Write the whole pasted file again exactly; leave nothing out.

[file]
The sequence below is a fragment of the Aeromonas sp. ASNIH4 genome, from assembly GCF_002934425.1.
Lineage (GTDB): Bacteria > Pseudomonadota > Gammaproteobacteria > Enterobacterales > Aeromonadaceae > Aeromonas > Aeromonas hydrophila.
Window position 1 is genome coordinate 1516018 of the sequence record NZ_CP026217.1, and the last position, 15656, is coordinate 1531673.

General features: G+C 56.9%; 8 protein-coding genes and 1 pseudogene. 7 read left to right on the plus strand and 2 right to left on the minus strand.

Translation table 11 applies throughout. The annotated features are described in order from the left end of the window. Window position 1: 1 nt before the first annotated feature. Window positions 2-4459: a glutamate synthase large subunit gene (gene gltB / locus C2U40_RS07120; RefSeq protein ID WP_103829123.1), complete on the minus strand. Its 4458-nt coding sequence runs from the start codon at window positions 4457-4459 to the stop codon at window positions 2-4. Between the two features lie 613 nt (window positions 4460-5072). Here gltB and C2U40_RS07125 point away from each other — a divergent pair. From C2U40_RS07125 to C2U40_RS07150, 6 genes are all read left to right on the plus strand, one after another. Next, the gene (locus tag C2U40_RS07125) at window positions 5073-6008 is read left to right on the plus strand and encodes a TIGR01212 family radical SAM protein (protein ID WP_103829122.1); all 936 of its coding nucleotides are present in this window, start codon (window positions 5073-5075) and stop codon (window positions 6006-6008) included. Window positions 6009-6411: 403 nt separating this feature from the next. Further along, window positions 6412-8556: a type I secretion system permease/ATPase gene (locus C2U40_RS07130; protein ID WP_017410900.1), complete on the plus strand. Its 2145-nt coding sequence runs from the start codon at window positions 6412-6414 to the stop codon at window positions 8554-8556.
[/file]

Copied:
The sequence below is a fragment of the Aeromonas sp. ASNIH4 genome, from assembly GCF_002934425.1.
Lineage (GTDB): Bacteria > Pseudomonadota > Gammaproteobacteria > Enterobacterales > Aeromonadaceae > Aeromonas > Aeromonas hydrophila.
Window position 1 is genome coordinate 1516018 of the sequence record NZ_CP026217.1, and the last position, 15656, is coordinate 1531673.

General features: G+C 56.9%; 8 protein-coding genes and 1 pseudogene. 7 read left to right on the plus strand and 2 right to left on the minus strand.

Translation table 11 applies throughout. The annotated features are described in order from the left end of the window. Window position 1: 1 nt before the first annotated feature. Window positions 2-4459: a glutamate synthase large subunit gene (gene gltB / locus C2U40_RS07120; RefSeq protein ID WP_103829123.1), complete on the minus strand. Its 4458-nt coding sequence runs from the start codon at window positions 4457-4459 to the stop codon at window positions 2-4. Between the two features lie 613 nt (window positions 4460-5072). Here gltB and C2U40_RS07125 point away from each other — a divergent pair. From C2U40_RS07125 to C2U40_RS07150, 6 genes are all read left to right on the plus strand, one after another. Next, the gene (locus tag C2U40_RS07125) at window positions 5073-6008 is read left to right on the plus strand and encodes a TIGR01212 family radical SAM protein (protein ID WP_103829122.1); all 936 of its coding nucleotides are present in this window, start codon (window positions 5073-5075) and stop codon (window positions 6006-6008) included. Window positions 6009-6411: 403 nt separating this feature from the next. Further along, window positions 6412-8556: a type I secretion system permease/ATPase gene (locus C2U40_RS07130; protein ID WP_017410900.1), complete on the plus strand. Its 2145-nt coding sequence runs from the start codon at window positions 6412-6414 to the stop codon at window positions 8554-8556.